A disturbing trend has become more common in DUI accident cases where drunk driving offenders have sued their victims or the victims' families. According to statistics from the National Highway Traffic Safety Administration, 2,597 people were killed in United States traffic accidents in December 2010. Of those, 775 deaths involved alcohol-impaired drivers.
Georgia's Driving Under the Influence Laws are complex. Clayton County DUI injury attorney Shane Smith can sort through the intermingled laws that potentially create complications in a DUI case.
A 17-year-old driver in another state charged with vehicular homicide in the 2009 deaths of a pregnant woman and her teenage son sued the victim's family in civil court. This was attempted despite text messages written just minutes before the accident indicating that the driver (then 16 years old) wanted to commit suicide. Accident investigators determined that the driver was traveling 85 miles per hour and did not apply her brakes until a second before impact. The driver sought compensation for her mental pain and suffering, loss of income and medical expenses following the car accident she caused.
In another case, a man convicted in another state of DUI of causing an auto accident that killed three people filed suit against his victims. In a strange twist, the man was represented by his sister who is an attorney. The man was convicted after six witnesses identified him as the driver who was going between 70-90 miles per hour before he struck a car that was stopped at a red light. Forensic investigations proved that the car the driver struck was not moving at the moment of impact. The driver was serving a 12-year prison sentence when he filed the suit claiming the driver he killed was actually responsible for the accident. The man sought more than $15,000 in compensation for medical bills, pain and suffering and loss of capacity for the enjoyment of life.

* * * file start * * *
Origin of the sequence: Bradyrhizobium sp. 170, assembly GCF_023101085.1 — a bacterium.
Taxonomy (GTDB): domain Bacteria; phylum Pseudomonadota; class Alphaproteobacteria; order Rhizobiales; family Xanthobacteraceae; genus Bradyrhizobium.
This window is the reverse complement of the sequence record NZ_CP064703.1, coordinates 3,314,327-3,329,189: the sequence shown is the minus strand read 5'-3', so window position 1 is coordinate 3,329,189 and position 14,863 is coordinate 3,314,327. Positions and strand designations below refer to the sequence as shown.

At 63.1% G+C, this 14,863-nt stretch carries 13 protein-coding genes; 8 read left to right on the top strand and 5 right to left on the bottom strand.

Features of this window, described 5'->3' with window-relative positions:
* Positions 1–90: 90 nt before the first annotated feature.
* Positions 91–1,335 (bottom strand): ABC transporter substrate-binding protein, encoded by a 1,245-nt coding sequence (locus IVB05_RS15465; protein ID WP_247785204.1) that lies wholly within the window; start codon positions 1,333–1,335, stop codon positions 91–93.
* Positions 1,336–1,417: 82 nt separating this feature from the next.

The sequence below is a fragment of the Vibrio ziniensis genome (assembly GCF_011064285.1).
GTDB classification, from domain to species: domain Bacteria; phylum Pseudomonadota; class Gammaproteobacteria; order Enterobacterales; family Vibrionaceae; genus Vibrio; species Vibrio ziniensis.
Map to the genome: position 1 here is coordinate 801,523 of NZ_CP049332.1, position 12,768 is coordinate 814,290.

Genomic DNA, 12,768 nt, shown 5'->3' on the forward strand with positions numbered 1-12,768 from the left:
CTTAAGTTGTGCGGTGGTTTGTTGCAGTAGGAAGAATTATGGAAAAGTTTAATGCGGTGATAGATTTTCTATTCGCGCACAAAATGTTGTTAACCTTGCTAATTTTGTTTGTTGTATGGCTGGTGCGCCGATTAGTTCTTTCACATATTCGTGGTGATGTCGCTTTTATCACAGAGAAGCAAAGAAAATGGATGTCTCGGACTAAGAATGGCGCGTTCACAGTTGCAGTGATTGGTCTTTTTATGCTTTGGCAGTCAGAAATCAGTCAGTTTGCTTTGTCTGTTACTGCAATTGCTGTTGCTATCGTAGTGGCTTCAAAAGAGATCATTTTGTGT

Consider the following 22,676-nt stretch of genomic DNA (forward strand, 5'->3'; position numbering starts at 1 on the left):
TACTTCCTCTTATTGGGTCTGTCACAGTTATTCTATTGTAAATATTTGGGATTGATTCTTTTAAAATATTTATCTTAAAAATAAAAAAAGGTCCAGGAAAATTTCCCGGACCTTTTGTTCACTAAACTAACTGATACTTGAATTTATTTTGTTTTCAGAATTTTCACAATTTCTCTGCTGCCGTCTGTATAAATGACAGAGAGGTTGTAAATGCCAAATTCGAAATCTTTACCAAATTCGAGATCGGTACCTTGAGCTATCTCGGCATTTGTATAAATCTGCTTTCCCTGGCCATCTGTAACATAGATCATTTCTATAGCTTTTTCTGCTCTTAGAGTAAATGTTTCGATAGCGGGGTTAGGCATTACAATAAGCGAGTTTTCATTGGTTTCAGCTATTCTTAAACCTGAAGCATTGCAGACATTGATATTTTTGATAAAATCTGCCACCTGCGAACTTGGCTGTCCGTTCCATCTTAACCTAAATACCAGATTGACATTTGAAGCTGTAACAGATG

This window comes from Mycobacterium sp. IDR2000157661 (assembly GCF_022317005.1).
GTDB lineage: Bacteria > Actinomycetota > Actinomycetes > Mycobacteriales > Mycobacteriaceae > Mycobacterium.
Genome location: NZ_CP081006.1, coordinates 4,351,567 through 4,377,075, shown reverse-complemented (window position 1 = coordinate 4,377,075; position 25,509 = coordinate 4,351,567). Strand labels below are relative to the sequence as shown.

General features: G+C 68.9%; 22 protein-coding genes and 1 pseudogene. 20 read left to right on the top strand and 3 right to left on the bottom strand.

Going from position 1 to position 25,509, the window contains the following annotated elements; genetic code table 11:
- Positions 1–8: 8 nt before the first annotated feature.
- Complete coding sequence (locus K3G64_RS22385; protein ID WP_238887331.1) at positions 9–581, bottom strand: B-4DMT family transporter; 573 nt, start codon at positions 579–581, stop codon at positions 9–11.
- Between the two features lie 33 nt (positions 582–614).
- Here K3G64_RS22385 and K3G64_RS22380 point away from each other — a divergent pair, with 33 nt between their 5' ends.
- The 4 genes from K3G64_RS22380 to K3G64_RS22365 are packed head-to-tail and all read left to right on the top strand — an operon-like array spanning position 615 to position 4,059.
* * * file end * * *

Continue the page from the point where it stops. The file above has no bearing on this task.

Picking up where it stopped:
In another disturbing development for DUI accident victims, Georgia Rep. Culver "Rusty" Kidd proposed a bill in the House of Representatives that would expunge a DUI offender's record after five years as a way of enabling DUI offenders to have a "second chance" at life after DUI. The bill did not make it from the floor of the state House of Representatives before the voting deadline but Rep. Kidd publicly advocated for DUI offenders to help them "get good jobs and scholarships" that their DUI convictions had prevented.
If you have questions about Georgia DUI laws, get the answers in Clayton County DUI injury attorney Shane Smith's book, I Was Hit By a Drunk Driver: What Do I Do Next? Contact Shane Smith Law to schedule a free legal consultation.